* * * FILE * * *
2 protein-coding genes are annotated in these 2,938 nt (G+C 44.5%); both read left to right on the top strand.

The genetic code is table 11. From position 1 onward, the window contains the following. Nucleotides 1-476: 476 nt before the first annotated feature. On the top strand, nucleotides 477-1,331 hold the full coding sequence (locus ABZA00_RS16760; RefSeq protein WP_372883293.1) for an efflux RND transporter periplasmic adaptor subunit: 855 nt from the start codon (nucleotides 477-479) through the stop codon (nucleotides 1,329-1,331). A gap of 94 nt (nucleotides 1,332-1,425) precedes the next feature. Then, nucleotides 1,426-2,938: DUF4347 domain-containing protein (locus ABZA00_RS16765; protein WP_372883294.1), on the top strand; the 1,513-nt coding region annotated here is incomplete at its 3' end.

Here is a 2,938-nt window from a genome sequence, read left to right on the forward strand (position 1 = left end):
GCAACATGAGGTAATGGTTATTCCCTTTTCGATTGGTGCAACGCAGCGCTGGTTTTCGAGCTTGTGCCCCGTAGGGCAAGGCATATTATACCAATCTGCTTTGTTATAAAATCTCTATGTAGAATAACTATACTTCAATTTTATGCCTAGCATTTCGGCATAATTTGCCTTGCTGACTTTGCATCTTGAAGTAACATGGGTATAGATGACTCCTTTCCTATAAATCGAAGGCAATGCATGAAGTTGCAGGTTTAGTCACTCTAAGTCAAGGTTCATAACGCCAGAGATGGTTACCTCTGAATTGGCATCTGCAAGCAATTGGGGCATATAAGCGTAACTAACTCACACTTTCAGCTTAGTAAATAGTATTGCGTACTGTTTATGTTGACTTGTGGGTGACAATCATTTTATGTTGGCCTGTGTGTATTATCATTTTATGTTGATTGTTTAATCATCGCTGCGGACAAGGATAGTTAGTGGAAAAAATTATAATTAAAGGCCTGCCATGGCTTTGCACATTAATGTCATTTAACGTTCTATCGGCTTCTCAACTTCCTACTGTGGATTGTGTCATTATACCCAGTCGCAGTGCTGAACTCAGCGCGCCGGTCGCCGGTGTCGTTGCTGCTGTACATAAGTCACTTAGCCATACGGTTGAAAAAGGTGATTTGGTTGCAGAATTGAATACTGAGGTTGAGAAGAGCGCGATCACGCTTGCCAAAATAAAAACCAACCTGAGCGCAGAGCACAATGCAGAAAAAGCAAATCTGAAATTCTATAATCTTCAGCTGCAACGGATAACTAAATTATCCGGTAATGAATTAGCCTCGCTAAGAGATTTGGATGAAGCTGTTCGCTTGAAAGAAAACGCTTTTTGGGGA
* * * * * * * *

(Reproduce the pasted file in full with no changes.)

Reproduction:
2 protein-coding genes are annotated in these 2,938 nt (G+C 44.5%); both read left to right on the top strand.

The genetic code is table 11. From position 1 onward, the window contains the following. Nucleotides 1-476: 476 nt before the first annotated feature. On the top strand, nucleotides 477-1,331 hold the full coding sequence (locus ABZA00_RS16760; RefSeq protein WP_372883293.1) for an efflux RND transporter periplasmic adaptor subunit: 855 nt from the start codon (nucleotides 477-479) through the stop codon (nucleotides 1,329-1,331). A gap of 94 nt (nucleotides 1,332-1,425) precedes the next feature. Then, nucleotides 1,426-2,938: DUF4347 domain-containing protein (locus ABZA00_RS16765; protein WP_372883294.1), on the top strand; the 1,513-nt coding region annotated here is incomplete at its 3' end.

Here is a 2,938-nt window from a genome sequence, read left to right on the forward strand (position 1 = left end):
GCAACATGAGGTAATGGTTATTCCCTTTTCGATTGGTGCAACGCAGCGCTGGTTTTCGAGCTTGTGCCCCGTAGGGCAAGGCATATTATACCAATCTGCTTTGTTATAAAATCTCTATGTAGAATAACTATACTTCAATTTTATGCCTAGCATTTCGGCATAATTTGCCTTGCTGACTTTGCATCTTGAAGTAACATGGGTATAGATGACTCCTTTCCTATAAATCGAAGGCAATGCATGAAGTTGCAGGTTTAGTCACTCTAAGTCAAGGTTCATAACGCCAGAGATGGTTACCTCTGAATTGGCATCTGCAAGCAATTGGGGCATATAAGCGTAACTAACTCACACTTTCAGCTTAGTAAATAGTATTGCGTACTGTTTATGTTGACTTGTGGGTGACAATCATTTTATGTTGGCCTGTGTGTATTATCATTTTATGTTGATTGTTTAATCATCGCTGCGGACAAGGATAGTTAGTGGAAAAAATTATAATTAAAGGCCTGCCATGGCTTTGCACATTAATGTCATTTAACGTTCTATCGGCTTCTCAACTTCCTACTGTGGATTGTGTCATTATACCCAGTCGCAGTGCTGAACTCAGCGCGCCGGTCGCCGGTGTCGTTGCTGCTGTACATAAGTCACTTAGCCATACGGTTGAAAAAGGTGATTTGGTTGCAGAATTGAATACTGAGGTTGAGAAGAGCGCGATCACGCTTGCCAAAATAAAAACCAACCTGAGCGCAGAGCACAATGCAGAAAAAGCAAATCTGAAATTCTATAATCTTCAGCTGCAACGGATAACTAAATTATCCGGTAATGAATTAGCCTCGCTAAGAGATTTGGATGAAGCTGTTCGCTTGAAAGAAAACGCTTTTTGGGGA